Hackers have switched methods for exploiting so-called Apache Log4j vulnerabilities. Just after a security patch was developed, hackers switched to a new method. Instead of the Lightweight Directory Access Protocol (LDAP), they now use Remote Method Invocation (RMI).
LDAP is a network protocol that describes how to access certain data. RMI is an Application Programming interface to allow Java objects to communicate with each other. RMI is currently used only by hackers who want to use your computer to the cryptocurrency to mine Monero. However, others may soon follow. This is reported by researchers from the software company Juniper.
An illogical method
The switch from LDAP to RMI seems illogical for advanced users. To use RMI, as a rule, means that you first have to circumvent more security checks and restrictions. However, that is not always the case. Some versions of Java do not have all this extra security. Or it is not set correctly. In that case, RMI is an easier method to access a system remotely than LDAP.
In addition, LDAP applications are better monitored now that people are aware of the vulnerability. The Apache security patch also addressed these flaws. Hacks that use RMI have not been taken into account.
The goal remains the same
For all hackers who exploit the Log4Shell vulnerability, the ultimate goal remains the same. They want to run their code on the Log4j server. This code allows the criminals to infiltrate the system.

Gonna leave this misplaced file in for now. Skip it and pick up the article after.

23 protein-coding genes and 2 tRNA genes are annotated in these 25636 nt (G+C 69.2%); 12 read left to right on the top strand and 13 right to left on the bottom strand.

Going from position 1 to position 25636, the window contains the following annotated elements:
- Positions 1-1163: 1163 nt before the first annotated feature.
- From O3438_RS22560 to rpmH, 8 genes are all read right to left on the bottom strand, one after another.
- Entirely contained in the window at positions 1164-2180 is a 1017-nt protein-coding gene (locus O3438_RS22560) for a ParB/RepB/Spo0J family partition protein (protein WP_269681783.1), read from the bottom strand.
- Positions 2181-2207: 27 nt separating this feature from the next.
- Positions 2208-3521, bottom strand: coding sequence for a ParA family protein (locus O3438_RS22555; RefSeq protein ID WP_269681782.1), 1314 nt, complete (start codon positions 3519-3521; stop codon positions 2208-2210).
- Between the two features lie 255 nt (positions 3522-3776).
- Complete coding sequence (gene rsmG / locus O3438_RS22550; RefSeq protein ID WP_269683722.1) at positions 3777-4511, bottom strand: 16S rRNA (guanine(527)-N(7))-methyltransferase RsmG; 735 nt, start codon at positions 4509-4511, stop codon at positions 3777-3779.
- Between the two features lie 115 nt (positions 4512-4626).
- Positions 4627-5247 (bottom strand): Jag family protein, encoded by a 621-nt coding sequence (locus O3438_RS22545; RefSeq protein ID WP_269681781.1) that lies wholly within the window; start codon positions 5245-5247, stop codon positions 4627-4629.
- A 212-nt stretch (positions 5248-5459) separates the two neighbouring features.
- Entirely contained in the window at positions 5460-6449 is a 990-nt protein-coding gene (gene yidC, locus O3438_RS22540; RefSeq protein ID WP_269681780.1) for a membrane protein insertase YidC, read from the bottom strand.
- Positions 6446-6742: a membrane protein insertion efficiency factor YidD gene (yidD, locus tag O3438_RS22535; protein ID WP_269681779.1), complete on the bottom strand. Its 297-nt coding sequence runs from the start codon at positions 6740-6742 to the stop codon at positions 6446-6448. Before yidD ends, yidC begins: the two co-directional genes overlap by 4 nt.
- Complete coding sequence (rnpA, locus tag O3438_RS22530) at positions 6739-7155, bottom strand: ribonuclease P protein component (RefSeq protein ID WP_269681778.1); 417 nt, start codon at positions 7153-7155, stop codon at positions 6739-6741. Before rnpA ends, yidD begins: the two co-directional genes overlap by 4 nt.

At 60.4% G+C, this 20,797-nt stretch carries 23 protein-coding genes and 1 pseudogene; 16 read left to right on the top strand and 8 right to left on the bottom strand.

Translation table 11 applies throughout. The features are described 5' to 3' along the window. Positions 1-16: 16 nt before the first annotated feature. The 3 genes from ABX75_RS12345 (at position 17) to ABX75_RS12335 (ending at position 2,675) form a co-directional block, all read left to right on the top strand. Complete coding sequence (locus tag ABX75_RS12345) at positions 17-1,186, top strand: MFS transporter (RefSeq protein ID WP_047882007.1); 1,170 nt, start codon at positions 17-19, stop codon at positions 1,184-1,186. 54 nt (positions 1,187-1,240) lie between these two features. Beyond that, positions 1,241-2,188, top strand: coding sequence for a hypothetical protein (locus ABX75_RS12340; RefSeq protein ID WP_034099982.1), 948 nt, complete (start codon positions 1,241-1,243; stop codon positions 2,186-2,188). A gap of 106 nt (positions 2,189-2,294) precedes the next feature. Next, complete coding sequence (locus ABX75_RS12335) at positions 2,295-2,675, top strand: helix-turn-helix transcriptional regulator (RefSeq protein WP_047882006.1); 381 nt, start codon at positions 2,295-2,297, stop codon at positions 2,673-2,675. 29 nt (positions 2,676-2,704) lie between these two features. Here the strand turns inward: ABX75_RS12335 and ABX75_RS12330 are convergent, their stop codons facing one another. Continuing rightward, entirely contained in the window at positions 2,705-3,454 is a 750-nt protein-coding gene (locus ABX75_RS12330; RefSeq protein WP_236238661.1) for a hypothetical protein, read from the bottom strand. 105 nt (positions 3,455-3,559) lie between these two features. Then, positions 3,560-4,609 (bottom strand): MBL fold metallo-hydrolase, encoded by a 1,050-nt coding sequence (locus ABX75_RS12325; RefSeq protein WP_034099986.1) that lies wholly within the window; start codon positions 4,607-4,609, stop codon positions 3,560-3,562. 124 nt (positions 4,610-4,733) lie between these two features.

In the specific investigation by Juniper Labs, the cybercriminals wanted to mine Monero through the infected servers. In addition, they only focused on Linux systems. However, the researchers caution that this method is likely to expand for other purposes and operating systems.
Log4Shell last week
The serious vulnerability in Log4j came to light last Friday. The Java log tool that keeps track of which users login is exploited to run code remotely.
Last week, many systems were scanned for the occurrence of Log4j vulnerabilities. Apache has also released updates to fix them. However, these immediately showed holes in its security and even led to new exploits.
The National Cyber Security Center (NCSC) in the Netherlands is also closely following the process. For example, it